Several years ago, I was telling a friend about an Australian comedy called All Aussie Adventures. I liked one particular gag, and here’s basically how I explained it to her. “Every time he meets someone, he shakes their hand, and it shows stock footage of his hand shaking an Aborigine’s hand. Then one time he meets an Aboriginal guy, shakes his hand and they show stock footage of his hand shaking a normal hand.”
That was almost a decade ago. Don’t go quitting your gadgets slot on my show or anything.
But I didn’t even realise I’d done it. I was called on it, and was suitably embarrassed, and kind of surprised at how transparent my language was to myself. “Normal.”
It’s this transparent nature of the mindset and language that makes the whole Paul Henry affair disconcerting. It wasn’t that he saw nothing wrong with hassling the ethnicity of Anand Satyanand. Rather, it was how obviously “New Zealander” is synonymous in Henry’s mind with “white New Zealander”.
Then there was John Key’s reaction, or lack thereof. But perhaps that can be forgiven. I know I have a tendency to nervously laugh off such comments at the best of times, let alone on national TV while in conversation with the head of my cheerleading squad.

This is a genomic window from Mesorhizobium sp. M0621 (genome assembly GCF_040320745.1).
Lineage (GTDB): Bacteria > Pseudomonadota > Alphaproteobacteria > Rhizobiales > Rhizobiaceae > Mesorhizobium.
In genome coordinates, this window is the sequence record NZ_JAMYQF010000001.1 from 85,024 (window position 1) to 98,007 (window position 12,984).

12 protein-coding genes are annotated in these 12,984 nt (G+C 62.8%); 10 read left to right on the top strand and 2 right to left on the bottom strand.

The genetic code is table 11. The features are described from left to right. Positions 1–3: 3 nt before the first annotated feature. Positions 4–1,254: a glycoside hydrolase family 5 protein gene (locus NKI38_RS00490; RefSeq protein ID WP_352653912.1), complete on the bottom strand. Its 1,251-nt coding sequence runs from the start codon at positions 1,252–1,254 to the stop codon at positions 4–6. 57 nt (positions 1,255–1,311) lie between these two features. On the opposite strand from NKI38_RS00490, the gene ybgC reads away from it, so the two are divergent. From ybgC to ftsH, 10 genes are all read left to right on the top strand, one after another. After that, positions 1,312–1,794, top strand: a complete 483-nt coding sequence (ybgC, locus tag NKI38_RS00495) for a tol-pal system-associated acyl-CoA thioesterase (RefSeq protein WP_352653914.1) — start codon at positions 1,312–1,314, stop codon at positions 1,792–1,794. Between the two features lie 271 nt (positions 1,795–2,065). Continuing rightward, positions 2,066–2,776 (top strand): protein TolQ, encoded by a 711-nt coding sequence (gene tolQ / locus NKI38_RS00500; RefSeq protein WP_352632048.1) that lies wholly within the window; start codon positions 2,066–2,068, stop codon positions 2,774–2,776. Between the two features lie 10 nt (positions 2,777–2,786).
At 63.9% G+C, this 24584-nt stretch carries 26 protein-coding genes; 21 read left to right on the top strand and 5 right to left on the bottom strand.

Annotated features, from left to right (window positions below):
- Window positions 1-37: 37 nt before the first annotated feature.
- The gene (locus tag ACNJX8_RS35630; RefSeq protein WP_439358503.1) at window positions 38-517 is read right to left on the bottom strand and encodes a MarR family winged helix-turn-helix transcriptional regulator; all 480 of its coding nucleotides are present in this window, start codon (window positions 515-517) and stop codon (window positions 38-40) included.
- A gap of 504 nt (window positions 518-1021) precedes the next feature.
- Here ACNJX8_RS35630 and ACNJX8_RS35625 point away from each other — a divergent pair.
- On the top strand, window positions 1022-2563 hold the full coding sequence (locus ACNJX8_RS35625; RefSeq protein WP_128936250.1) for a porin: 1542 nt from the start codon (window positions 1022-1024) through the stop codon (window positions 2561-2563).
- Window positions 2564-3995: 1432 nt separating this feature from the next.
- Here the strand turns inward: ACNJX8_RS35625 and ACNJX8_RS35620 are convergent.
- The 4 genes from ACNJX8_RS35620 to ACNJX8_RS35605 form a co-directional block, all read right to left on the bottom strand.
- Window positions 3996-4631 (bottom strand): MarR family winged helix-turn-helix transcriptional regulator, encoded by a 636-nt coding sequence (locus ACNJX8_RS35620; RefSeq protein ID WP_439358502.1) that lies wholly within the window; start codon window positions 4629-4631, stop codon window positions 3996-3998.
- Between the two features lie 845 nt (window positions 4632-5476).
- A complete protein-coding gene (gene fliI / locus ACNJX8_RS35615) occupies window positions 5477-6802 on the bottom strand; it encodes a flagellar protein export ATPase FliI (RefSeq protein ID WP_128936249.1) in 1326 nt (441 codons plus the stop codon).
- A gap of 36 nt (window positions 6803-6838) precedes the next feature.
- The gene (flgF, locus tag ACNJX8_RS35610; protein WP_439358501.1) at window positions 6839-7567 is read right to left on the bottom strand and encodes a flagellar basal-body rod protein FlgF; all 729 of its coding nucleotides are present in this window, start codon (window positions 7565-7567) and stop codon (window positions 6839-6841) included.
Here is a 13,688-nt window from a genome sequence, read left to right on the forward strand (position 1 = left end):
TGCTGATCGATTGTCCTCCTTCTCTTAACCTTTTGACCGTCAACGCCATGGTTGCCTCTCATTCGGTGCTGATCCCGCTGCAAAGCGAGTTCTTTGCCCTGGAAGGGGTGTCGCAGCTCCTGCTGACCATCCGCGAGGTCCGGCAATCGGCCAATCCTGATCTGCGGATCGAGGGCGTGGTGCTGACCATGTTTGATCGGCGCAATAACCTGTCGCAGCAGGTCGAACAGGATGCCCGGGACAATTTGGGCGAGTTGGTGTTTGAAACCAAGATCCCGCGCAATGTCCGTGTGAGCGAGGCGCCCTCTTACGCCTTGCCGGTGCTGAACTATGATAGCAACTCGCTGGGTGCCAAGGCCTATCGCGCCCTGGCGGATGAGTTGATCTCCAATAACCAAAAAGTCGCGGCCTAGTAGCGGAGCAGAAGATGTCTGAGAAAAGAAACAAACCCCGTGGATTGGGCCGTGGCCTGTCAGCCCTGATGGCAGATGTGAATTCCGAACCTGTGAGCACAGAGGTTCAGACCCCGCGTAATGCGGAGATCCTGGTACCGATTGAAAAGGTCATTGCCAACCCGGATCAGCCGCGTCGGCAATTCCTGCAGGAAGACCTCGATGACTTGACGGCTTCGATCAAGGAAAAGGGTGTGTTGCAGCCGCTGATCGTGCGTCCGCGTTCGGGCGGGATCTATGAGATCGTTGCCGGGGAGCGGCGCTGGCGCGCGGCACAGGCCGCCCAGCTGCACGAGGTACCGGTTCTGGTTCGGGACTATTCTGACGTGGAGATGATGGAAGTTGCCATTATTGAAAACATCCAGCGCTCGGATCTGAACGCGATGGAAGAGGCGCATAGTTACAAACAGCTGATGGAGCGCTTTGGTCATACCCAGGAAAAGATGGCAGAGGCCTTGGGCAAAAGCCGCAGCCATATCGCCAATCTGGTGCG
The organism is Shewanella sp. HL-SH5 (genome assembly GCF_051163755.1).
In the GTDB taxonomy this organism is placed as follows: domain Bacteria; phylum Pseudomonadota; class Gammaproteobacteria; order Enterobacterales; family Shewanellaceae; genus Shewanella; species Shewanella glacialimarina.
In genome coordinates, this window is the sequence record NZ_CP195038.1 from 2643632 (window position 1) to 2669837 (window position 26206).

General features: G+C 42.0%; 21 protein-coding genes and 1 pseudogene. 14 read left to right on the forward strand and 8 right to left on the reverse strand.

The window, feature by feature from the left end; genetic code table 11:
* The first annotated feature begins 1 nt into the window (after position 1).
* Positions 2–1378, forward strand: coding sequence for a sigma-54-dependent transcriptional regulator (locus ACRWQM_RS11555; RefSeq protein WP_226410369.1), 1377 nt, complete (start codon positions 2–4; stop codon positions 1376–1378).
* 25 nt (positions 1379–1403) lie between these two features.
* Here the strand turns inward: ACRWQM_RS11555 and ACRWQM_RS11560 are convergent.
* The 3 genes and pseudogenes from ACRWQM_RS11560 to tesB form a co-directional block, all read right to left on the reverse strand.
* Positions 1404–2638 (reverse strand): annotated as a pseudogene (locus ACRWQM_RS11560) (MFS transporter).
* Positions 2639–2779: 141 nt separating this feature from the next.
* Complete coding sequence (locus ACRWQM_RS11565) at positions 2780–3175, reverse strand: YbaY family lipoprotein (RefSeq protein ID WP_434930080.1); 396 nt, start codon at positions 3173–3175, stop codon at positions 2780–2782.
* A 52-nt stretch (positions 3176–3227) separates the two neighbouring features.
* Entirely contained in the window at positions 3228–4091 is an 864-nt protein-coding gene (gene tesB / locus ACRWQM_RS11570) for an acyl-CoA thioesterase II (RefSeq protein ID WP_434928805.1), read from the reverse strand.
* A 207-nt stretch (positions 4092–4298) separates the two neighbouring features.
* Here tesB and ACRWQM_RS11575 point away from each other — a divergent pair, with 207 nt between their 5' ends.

Next came TVNZ’s spokesperson Andi Brotherston, with the fucking most bizarre message ever.
The audience tell us over and over again that one of the things they love about Paul Henry is that he’s prepared to say the things we quietly think but are scared to say out loud.
I’m not sure what’s more worrying – that the national broadcaster would so blatantly insult New Zealanders in an official statement, or that she might be right.
The impression I get is one of perplexity. Paul Henry apologises not for what he said, but if what he said caused any offence. He possibly still doesn’t understand what it is he did. TVNZ’s statement amounted to, “Yeah, he shouldn’t have said it, but come on, lads, we were all thinking it.” Paul Henry has supporters saying similar things.
All in all, you get the feeling that a significant portion of New Zealand is kind of frowning in confusion at the reaction of the others. They get that people are upset, but they don’t quite see why. All Henry did was say what they were thinking, after all.
Makes me think of this.